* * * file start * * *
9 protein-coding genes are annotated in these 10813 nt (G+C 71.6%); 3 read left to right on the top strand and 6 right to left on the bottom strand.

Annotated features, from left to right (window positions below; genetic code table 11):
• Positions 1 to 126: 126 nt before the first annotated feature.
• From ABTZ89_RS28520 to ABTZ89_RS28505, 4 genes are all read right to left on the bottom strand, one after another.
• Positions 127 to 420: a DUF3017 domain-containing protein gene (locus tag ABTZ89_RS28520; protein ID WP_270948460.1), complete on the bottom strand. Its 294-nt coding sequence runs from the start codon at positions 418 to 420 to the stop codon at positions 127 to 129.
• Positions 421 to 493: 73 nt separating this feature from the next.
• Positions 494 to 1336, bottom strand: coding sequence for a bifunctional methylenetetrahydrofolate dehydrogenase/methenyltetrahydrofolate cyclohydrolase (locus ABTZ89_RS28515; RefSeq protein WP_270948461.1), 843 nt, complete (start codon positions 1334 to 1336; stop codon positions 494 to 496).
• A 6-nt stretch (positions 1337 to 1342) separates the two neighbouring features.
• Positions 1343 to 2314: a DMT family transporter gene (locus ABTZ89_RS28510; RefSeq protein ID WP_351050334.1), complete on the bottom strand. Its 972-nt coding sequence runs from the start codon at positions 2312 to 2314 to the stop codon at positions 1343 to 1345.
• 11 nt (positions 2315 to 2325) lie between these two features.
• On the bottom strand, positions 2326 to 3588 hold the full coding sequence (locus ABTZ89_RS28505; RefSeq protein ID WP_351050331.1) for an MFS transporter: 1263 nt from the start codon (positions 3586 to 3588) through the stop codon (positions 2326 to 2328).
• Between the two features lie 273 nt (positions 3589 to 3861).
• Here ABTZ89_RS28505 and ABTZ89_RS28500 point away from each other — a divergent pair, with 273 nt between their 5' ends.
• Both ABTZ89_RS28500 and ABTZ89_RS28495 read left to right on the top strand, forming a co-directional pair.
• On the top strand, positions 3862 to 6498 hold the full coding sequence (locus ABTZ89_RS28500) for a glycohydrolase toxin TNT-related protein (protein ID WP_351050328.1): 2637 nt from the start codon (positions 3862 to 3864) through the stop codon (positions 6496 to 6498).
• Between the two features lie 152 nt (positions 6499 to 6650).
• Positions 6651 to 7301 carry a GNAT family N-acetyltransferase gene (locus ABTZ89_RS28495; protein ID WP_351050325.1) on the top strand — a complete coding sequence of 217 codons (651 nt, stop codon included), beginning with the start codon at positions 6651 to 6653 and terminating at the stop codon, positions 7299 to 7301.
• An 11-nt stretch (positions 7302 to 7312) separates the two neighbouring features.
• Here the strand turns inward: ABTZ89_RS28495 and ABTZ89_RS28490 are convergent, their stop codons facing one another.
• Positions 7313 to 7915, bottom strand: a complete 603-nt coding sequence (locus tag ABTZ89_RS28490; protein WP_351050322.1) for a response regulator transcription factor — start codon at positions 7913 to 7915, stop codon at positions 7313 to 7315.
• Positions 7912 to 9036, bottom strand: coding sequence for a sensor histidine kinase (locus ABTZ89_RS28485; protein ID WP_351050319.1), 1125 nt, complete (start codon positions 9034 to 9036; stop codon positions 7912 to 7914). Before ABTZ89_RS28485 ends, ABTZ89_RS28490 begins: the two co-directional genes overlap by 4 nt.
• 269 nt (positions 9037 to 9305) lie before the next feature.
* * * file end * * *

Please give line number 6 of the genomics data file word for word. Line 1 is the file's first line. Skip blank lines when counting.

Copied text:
• Positions 421 to 493: 73 nt separating this feature from the next.